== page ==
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Exercise Guidelines for Pregnancy

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   By: Shawna Boodhoo

   2015-01-26 04:50 PM

Popular opinion regarding exercise during pregnancy has changed drastically over the last 30 years.  Pregnancy was once viewed as a “delicate state,” and pregnant women were told to avoid physical exertion to keep their babies safe.  Luckily, science has prevailed, and the evidence is clear: the more fit and healthy a mom is before and during pregnancy, the easier her labour will be, the healthier the baby will be and the faster it will be for the mom to get her pre-baby body back. If you are already active, you can continue your exercise program; if you are new to exercise, start with a low intensity workout regime, and gradually build up your strength and endurance. While you should always talk to your doctor about your exercise program, and you should avoid taking up new or more strenuous activities, there’s no reason to view pregnancy as a disability.  Go ahead, get out there and stay fit – your body and your baby will thank you.

1.   Warm up

A warm up is important to prepare the body for exercise.  The joints become lubricated, the blood flow increases to the muscles and the cardiovascular system prepares for exercise.  All physical activity should begin with a 10-15 minute warm up.  Gentle low impact movement should be included.

2.   Perceived Exertion Scale

While exercising, prenatal clients are encouraged to work somewhere between the 3 and 5 based on the following scale.

1

Very Easy

2

Easy

3

Moderate

4

Somewhat Hard

5

Hard

6-9

Very Hard

10

Too Hard

 

3.   Talk Test

If you can carry on a conversation while exercising, catching your breath between sentences, you are likely working at a moderate level of intensity.  If you can’t talk continuously or are gasping for air in between words, you are working too hard.  Be aware of this technique so you can learn you assess your own intensity.

4.   Heart Rate

MODIFIED HEART RATE TARGET ZONES FOR AEROBIC EXERCISE IN PREGNANCY23

Maternal Age

Heart Rate Target Zone            (beats/min)

Heart Rate Target Zone            (beats/10 sec)

Less than 20

140–155

23–26

20–29

135–150

22–25

30–39

130–145

21–24

40 or greater

125–140

20–23

Reprinted with permission from the Canadian Society for Exercise Physiology www.csep.ca

5.   Frequency and Time

3-7 times/week starting with 15 minutes and gradually increasing to 30-60 minutes.

6.   Special Considerations

Stay well-hydrated and avoid overheating.  In your 3rd trimester, avoid lying on your back for more than 30 seconds.  Ensure balance while exercising.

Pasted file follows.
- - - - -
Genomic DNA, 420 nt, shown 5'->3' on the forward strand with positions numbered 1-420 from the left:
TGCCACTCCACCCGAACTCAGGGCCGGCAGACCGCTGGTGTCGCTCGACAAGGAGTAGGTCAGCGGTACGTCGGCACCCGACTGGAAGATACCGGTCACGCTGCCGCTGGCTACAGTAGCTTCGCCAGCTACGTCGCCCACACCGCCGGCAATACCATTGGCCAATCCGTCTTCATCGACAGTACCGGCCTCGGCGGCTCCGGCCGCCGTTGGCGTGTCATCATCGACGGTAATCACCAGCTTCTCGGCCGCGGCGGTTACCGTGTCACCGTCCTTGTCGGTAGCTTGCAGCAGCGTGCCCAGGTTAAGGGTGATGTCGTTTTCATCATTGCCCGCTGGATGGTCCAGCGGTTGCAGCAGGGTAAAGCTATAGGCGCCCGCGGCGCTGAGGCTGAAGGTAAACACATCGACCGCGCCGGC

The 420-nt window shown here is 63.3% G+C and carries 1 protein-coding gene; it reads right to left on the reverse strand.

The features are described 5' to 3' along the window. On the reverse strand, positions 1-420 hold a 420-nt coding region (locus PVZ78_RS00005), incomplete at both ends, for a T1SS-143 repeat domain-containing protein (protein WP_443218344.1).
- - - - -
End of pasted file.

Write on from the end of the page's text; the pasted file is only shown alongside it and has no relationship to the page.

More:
Reasons to stop exercising immediately and seek medical advice:

  • Excessive shortness of breath
  • Chest pain
  • Persistent or painful uterine contractions
  • Vaginal bleeding
  • Any ‘gush’ of fluid 
  • Dizziness or faintness
  • Decreased fetal movement
  • Premature labour

7.   Exercises to Improve Posture:

Many changes occur in a woman’s body during pregnancy that will affect her balance and posture.  There is significant increase of weight in the front of the body as the belly and breasts grow.  This will affect a woman’s center of gravity bringing her off balance.  As the belly increases in size it becomes more challenging to maintain tone and pelvic stability because the Transverses Abdominis (TVA) is stretched.  A hormone called Relaxin is released in the body that loosens the ligaments and joints.  There are certain muscle groups that require strengthening and stretching: glutes, upper back, lower back, core, pelvis floor, hamstring, hip flexors, chest, and hips.  

 8.   Cool Down

All physical activity should be followed by a 10-15 minute cool down.  This should involve decreasing the level of intensity before stopping an aerobic activity.  This allows the cardiovascular system to respond to the change in intensity.  The cool down should include at least 5-7 minutes of stretching.  Bring each stretch to a level of mild tension on the muscle and be careful not to overstretch.  Hold each stretch for 30-60 seconds.

9.   Yoga

Yoga is a popular and safe form of exercise for pregnant women.  It improves flexibility, circulation and mind-body awareness, all of which carry benefits during pregnancy, labour and motherhood.  Practice such poses as seated twist, cat/cow, downward facing dog, chair, tree, warrior 2, triangle, goddess, garland (wide squat) wide-legged forward bend, butterfly, pigeon, child’s pose and happy baby.


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